The same can be said for the Clutch, but this part also doubles as a crucial part to upgrade for drift and drag builds as well as older cars as they will need the faster acceleration to row through the gears much more smoothly.
Lastly, there are the Differential upgrades. The better the differential you put in your car, the bigger the area of customization you can play with in the handling tuning’s handling slider.
However, there are some parts that are worth it to go over as they offer a bit of variety under their selections. Below will be a list of performance tuning parts that have a bit more options under their respective tiers and will need a bit of consideration on what to get for what build you are aiming for.
The most varied performance option in the game, engine swaps open up a portal of possibilities when tuning your car. Every individual car will have its own list of engines that it can swap with. Sometimes they will have a lot, and sometimes they will have none.
By changing the engine of your car, not only will you be changing the potential power gains of your car, but you will also be changing the sound it produces, so if you are a fan of the rumbles of a V8 or the shrieks of a V12, you can definitely do it here.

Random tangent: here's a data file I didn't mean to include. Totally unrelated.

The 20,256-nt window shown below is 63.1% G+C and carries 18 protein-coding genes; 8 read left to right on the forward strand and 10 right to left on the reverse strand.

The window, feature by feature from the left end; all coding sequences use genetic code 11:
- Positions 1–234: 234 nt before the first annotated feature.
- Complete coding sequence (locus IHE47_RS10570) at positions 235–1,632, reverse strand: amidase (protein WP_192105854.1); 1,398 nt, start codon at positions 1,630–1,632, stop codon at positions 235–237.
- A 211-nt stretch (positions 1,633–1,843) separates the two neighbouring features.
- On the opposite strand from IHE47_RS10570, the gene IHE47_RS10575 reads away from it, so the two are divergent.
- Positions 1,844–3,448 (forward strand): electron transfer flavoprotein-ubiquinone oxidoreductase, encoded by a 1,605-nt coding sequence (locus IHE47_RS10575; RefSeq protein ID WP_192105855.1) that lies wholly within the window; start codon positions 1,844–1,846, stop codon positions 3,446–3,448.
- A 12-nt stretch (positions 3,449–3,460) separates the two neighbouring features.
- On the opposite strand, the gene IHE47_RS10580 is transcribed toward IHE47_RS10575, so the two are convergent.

Take note as well of the Potential values of the engine that you will be swapping with. It is entirely possible that you could be swapping your stock engine out for something worse, however, this could definitely be used as a way to get a car under its current class rating.
Take for example this 2013 Chevrolet Corvette Z06. By swapping out its stock LS7 for a 2019 BMW M2 Competition’s S55 engine, it can lower its class rating from S to A+. However, it is also good to note that the S55 has better power potential than the LS7 despite the lower stock horsepower rating.
The only thing that is really stopping you from an engine swap is the ridiculous prices they command. The cheapest engine swaps can go for upwards of $24,000 and the most expensive ones will cost you $400,000.
So yes, they are a hefty investment, but it is all in the name of speed, right?